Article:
When Matthews pulls on No. 42 on Sunday in Boston, flipping the numbers normally on the back of his jersey, Anderson will offer his full support -- and remember Robinson in his own way, as he did when he began to come of age as a young man developing a talent for the game Jackie changed on April 15, 1947, when he graced the Brooklyn Dodgers' lineup for the first time.
"I know pretty much everything Jackie's done," Anderson said, seated at his locker at Miller Park before a game against the Cleveland Indians. "I look at what he did with his life, using baseball as a platform to accomplish what he wanted socially, and it was bigger than baseball -- much bigger.
"He represented equality, not just for black people, but for Latin people and others from across the waters. It was the time of civil rights in this country, and he stood tall and carried a heavy weight for all people.
"That's what I take from his life -- and that's why I feel unworthy of wearing his number. I feel it's his number -- it's retired. But if other guys want to do it, I'll tip my cap to them. I don't downplay any of those other players. We all have our own way of expressing how we feel about things."
The Angels' franchise leader in games played, hits, doubles, total bases and runs batted in, Anderson grew up in Southern California -- all over the area -- with a single mother moving from job to job.
He was constantly being uprooted as a child, living in the San Fernando Valley, Long Beach, Cerritos, the inner city ... wherever his mother could find work.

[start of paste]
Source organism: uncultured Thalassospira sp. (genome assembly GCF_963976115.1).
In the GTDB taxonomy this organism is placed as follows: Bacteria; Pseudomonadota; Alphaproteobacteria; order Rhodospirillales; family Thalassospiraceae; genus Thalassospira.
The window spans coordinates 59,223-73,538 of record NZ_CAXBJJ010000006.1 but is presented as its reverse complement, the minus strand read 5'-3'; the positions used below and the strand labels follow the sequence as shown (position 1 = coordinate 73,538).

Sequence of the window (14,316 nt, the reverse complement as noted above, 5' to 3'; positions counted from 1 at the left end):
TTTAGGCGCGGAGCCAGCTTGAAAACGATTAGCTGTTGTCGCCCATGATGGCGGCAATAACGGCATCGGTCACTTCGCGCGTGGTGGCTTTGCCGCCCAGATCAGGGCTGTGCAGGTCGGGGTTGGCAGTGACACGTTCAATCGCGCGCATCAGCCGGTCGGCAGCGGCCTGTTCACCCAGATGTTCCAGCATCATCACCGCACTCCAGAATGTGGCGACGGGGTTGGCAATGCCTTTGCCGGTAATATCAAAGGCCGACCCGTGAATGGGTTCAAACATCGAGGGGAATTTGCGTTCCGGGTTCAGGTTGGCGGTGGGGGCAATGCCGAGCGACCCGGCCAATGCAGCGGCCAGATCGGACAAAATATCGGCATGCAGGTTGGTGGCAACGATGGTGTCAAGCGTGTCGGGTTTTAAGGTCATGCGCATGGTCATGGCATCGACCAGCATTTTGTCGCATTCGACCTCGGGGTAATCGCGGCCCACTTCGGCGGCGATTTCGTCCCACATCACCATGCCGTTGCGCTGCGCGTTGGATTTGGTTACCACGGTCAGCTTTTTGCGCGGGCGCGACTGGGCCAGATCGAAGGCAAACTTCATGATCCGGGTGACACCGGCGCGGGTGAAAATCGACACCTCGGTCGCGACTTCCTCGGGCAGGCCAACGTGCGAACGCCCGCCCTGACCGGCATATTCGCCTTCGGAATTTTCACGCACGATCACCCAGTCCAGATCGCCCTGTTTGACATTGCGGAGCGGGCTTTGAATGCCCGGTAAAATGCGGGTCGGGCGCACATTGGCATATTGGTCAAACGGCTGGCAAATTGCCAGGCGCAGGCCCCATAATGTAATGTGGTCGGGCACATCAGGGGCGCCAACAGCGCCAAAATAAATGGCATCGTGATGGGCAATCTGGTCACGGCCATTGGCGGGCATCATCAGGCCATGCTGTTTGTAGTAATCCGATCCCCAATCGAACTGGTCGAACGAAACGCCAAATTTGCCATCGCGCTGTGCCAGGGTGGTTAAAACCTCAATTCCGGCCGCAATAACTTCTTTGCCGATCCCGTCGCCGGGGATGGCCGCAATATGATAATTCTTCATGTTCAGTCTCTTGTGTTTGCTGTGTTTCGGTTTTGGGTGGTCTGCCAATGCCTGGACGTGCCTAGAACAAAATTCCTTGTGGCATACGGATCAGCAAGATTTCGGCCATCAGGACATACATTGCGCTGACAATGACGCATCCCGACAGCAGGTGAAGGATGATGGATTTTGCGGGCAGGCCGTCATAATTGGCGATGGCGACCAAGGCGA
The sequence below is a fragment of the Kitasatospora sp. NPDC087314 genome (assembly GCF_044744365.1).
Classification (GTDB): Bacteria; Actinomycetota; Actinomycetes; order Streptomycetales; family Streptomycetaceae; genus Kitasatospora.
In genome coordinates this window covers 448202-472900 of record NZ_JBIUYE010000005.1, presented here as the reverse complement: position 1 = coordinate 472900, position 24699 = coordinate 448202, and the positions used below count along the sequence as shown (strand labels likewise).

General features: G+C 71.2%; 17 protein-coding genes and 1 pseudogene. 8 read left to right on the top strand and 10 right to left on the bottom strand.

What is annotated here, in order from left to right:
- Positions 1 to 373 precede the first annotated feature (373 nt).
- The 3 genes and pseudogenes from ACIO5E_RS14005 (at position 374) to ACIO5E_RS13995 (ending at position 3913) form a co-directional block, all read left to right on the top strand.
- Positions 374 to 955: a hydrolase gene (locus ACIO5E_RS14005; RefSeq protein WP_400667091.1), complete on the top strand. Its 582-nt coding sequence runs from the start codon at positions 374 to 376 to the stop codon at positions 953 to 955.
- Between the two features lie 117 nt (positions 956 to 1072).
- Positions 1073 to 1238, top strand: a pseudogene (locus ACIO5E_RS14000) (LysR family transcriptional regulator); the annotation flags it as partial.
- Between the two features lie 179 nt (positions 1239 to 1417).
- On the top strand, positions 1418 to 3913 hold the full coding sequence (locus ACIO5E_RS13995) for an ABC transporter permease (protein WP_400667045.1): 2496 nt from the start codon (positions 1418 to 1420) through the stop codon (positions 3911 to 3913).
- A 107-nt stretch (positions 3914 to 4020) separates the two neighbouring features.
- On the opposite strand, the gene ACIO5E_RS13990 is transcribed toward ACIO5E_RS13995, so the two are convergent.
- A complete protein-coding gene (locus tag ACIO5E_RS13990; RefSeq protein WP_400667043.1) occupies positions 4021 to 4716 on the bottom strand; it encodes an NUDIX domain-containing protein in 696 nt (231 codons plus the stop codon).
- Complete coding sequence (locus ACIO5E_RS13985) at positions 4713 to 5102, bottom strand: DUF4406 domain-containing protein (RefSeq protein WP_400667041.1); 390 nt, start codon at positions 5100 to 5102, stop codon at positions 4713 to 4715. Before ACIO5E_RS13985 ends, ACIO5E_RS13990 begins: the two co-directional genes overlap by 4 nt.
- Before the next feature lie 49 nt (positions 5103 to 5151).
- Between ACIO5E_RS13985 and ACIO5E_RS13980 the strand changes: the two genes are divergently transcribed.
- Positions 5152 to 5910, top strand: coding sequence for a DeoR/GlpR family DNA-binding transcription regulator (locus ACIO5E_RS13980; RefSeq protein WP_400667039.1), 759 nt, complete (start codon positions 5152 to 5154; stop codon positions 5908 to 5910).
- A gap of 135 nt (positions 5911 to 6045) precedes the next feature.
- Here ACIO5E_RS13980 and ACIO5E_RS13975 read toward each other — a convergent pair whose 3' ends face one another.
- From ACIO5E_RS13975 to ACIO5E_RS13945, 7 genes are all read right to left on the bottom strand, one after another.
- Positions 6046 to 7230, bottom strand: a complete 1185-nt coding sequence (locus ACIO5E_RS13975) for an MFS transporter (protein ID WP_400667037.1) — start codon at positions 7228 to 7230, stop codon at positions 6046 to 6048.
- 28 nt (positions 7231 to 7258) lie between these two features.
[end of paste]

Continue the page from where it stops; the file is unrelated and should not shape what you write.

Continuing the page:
Anderson was a child when he first heard of Robinson.
"I was in elementary school, what age, I'm not sure," Anderson said. "My dad played baseball on weekends, and I might have heard it there, about the first black guy who played Major League Baseball.
"As I got older and was able to explore it, reading stuff, I began to realize what he tried to do, his role in the whole civil rights movement -- and he became a much bigger figure in my mind. I saw all that, what Jackie meant to society, and I started putting the puzzle together.
"I was in high school by then, at Kennedy High in Granada Hills. I'd told my mom when I was at Maclay Junior High School in Pacoima that I didn't want to change schools any more, so I'd take city buses from L.A. to Pacoima."
A member of the 1989 Los Angeles City championship baseball team at Kennedy, playing for coach Manny Alvarado, Anderson also played basketball and football, graduating in 1990.
Drafted in the fourth round by the Angels in 1990, Anderson signed and began his climb through the farm system, reaching Anaheim in 1994 and becoming a regular a year later.
Playing on sound legs for the first time since 2003, when he led the American League with 49 doubles while hitting 29 homers and driving in 116 runs, Anderson is confident he'll return to his prime-time form this season at 34.
At home this winter, when he wasn't hanging out with his three children, Anderson took time to read Curt Flood's biography, "Well-Paid Slave."
Moved by Flood's campaign to create free agency, taking it to the Supreme Court in an effort to overturn management's control over players, Anderson mentioned to his wife, Teresa, that it reminded him of Robinson's struggle to integrate Major League Baseball.
"I didn't realize how hard it was for [Flood] to challenge the owners, how it cost him his career," Anderson said. "I told my wife, `He paid a terrific price for what he did -- like Jackie.'
"She said, `No, Jackie carried the weight of everybody, not just ballplayers. Jackie had a lot more on his plate.'
"She was right, of course. Curt Flood sacrificed his career, but Jackie Robinson carried a burden few people ever have. He had a whole society of people riding on his shoulders. That's an awesome responsibility, and you can only imagine how difficult it was for him.
"It's really humbling, when you think about it. That's why I just don't feel worthy."